Helena Blomqvist

Born in 1975, Swedish, Lives in Stockolm








Florentine is a grand figure, she is the genius, she is the prima ballerina , she is the great thinker and the mythical circus artist. Florentine is a very old woman who lived her life during the twentieth



In images that appear to be taken from the Florentines photo album, we see glimpses from her life. Florentine looks back , her mental state and solitude allow imaginary friends to enter this rich long life story. It is unclear what is real and what is hallucinations and fantasy figures. What is a memory,what is a fantasy, what is real? Are the magic moments made up in Florentine's head?


In the image suite " Florentine " scenes take place in a fictional neighborhood. The interiors speak of time lost. Old newspapers, peeling wallpaper and cracked walls hold the past.


There is a touch of melancholy inherent to Florentine. The subdued palette that brings late 19:th century Scandinavian painting to mind enhances the sense of melancholy. We are guided by a loosely knitted narrative through the memories and recollections of the former ballerina. The past appears as vivid as the present. How certain can we be that what we are looking at is the actual recollections of Florentine? Would it be truer to describe what is in front of us as the tangled up truth, as it looks through the filters of time and imagination?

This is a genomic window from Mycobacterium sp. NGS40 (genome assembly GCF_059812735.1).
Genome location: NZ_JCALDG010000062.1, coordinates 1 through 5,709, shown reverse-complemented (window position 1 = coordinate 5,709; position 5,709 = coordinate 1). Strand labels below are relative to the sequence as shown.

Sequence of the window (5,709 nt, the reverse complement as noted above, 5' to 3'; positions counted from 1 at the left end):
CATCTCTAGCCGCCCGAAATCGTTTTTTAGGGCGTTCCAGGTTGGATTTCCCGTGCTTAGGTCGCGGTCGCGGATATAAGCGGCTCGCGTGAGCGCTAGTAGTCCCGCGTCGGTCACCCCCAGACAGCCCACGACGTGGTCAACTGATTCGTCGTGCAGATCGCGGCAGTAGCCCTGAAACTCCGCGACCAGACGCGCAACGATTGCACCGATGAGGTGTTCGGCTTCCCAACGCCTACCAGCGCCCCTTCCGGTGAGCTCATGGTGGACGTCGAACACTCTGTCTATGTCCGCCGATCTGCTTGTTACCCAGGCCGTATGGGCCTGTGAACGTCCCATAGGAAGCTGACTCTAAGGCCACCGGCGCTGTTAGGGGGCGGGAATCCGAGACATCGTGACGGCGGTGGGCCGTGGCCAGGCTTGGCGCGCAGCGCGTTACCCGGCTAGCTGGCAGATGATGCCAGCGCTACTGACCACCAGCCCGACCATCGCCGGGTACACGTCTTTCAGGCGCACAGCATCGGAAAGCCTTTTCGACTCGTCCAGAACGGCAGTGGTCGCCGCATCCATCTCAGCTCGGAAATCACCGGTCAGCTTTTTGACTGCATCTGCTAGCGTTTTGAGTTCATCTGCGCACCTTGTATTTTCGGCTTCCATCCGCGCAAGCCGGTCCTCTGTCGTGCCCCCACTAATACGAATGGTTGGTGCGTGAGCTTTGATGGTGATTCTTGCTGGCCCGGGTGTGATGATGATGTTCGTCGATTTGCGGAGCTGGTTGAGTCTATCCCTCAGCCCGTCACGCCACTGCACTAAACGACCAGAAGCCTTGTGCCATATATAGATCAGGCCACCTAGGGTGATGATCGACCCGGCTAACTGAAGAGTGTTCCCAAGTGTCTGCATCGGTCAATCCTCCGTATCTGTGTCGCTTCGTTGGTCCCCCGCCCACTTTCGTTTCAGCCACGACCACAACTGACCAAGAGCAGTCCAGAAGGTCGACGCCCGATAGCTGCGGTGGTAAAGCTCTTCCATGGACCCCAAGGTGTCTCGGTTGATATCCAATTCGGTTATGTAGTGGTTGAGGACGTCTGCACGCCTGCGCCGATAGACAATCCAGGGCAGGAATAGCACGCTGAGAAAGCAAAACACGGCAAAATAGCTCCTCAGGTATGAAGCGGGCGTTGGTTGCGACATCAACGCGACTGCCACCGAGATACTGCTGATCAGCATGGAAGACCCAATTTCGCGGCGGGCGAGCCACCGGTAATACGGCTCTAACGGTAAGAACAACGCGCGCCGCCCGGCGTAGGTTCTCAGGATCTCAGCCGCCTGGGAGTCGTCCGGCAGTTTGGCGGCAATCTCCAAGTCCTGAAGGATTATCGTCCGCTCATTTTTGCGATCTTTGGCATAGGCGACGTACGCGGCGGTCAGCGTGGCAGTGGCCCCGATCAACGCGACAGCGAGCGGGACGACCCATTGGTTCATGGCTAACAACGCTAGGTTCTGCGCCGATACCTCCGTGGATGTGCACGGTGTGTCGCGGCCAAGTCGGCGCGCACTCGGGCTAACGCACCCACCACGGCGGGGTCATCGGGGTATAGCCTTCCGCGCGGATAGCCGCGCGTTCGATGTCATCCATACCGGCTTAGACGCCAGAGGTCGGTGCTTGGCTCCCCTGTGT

With an infallible sense of hues and lighting, together with a meticulous craftsmanship, the scenography is made co-star next to the lead, Florentine Stein. The resplendent melancholy visible in the eyes of Florentine turns to deflection in the wider perspective of our contemporary history.

Cataclysmic occurrences are noticed among the headlines in the stacks of yellowed newspapers. With these shared experiences as backdrop, the personal history of Florentine is set in the foreground. Here we are confronted with more personal, yet common, existential matters, as ageing and loneliness.


The pictorial story about Florentine are imaginative, shimmering constructions, unrestricted. Yet, in the unknown there is always something more or less familiar, drawing you into the invented reality. It is difficult to know what is the most enchanting. Countless layers of ideas, allusions and atmosphere are deposited on top of each other. Where in time are we? On the edge of prehistoric time or far in the future? Sometimes past and future meld in these works. In some of them a moment expands into eternity.


Helena Blomqvist